Loosing and Finding Home
I moved when I was five years old, and then I lived in the same house until I was twenty. I had the same bedroom for over a decade. Home was very much a specific place that I could rely on.
And then I moved out and I moved again and again and again.
We haven’t ever found a singular place to call home. The house I have lived in for the majority of my life still sort of feels like home in a way, but I’m now a visitor there.
For a while, my husband and I wanted to find someplace to call home. With all our moves, we knew that we hadn’t landed yet. We hadn’t found a place where we could settle down and live for years on end without thinking about moving again.
But more than that, I wanted a feeling of home. I wanted that place that was constant and unchanging. A place that felt reliable. A place that was always there. A place that felt more familiar than anything in the world.
I wanted a place where I could always feel like myself. A place I never had to pretend in. Somewhere where it was safe to laugh and safe to cry. Somewhere that would always forgive. A foundation to my life that never shifted.
Going home when I was a child was safety and peace. I was taken care of at home. I didn’t want anything more or less. I was happy.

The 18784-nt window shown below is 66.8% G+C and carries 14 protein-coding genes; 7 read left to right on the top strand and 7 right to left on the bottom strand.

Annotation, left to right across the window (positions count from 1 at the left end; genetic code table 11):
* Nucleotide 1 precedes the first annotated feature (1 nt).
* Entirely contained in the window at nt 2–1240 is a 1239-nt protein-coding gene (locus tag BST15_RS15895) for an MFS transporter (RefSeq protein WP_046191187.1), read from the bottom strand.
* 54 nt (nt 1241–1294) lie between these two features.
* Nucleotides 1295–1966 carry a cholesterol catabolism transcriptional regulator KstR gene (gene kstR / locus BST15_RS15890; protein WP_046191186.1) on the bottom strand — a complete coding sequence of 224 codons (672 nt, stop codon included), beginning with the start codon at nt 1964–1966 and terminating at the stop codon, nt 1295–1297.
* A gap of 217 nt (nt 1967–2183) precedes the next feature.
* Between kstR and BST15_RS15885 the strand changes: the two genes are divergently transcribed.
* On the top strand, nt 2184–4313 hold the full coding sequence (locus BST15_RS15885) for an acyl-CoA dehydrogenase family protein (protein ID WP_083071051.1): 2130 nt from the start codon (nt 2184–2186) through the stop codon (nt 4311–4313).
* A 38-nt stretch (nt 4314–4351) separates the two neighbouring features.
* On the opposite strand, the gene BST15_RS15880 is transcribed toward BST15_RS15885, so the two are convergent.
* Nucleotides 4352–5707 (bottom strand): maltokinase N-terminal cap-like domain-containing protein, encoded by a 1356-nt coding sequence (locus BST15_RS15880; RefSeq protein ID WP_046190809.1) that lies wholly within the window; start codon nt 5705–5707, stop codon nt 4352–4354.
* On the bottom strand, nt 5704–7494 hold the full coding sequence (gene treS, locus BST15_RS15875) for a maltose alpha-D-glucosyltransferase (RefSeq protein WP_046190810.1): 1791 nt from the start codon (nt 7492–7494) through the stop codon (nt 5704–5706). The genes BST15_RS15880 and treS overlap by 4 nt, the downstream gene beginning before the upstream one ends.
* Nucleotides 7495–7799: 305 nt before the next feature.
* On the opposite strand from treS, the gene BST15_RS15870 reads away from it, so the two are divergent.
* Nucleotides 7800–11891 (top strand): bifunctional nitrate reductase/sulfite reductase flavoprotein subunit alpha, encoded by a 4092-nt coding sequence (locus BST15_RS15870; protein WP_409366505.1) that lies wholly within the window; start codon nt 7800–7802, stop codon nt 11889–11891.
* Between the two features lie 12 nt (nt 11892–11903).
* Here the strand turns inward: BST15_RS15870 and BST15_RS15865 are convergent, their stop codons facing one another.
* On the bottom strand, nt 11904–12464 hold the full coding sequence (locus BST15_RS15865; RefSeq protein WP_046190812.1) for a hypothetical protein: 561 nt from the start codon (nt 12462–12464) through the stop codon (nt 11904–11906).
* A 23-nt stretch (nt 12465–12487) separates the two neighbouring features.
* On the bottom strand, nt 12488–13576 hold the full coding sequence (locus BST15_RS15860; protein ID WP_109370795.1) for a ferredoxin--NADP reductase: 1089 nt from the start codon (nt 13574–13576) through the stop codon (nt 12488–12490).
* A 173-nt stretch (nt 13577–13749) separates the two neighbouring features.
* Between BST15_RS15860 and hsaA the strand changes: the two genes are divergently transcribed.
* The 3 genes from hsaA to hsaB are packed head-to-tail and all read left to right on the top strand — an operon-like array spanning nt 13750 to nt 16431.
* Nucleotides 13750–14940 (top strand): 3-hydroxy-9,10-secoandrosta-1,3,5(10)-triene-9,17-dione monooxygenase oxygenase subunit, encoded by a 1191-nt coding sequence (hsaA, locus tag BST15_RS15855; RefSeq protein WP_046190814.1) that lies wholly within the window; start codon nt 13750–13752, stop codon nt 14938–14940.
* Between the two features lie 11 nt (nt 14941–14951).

I wanted that feeling again.
And after years of being an adult, I have realized that that feeling of home only exists when you are a child. Nowhere will ever feel like home quite like it did when you were young.
Because part of home was the fact that I had a mother and a father to take care of me and to take care of the house. Now I’m in charge.
So I’m worried about housing markets, interest rates, insurance, and bills. I’m worried about paint colors and furnishings. I’m worried about what’s for dinner and what I need to clean up next. I can’t ever sit and be completely still in my house again. Home is a feeling that doesn’t contain worry.
I can’t ever be completely at home because I am the one making the home. I am the one providing safety and peace. And while I can enjoy it in some ways, it will never be the same.
But that isn’t a bad thing. I am so grateful that I got that feeling of home when I was younger, because some people never have it in their lives.
And I know that my kids can feel how I did. That makes me happy–a different sort of happiness.
Home is different now. But different isn’t bad.
And I know that when this life ends, I’ll be able to find that feeling of home again, just like I felt as a child. Because I think that what I was feeling when I was kid–that feeling of safety and security and love–that was heaven.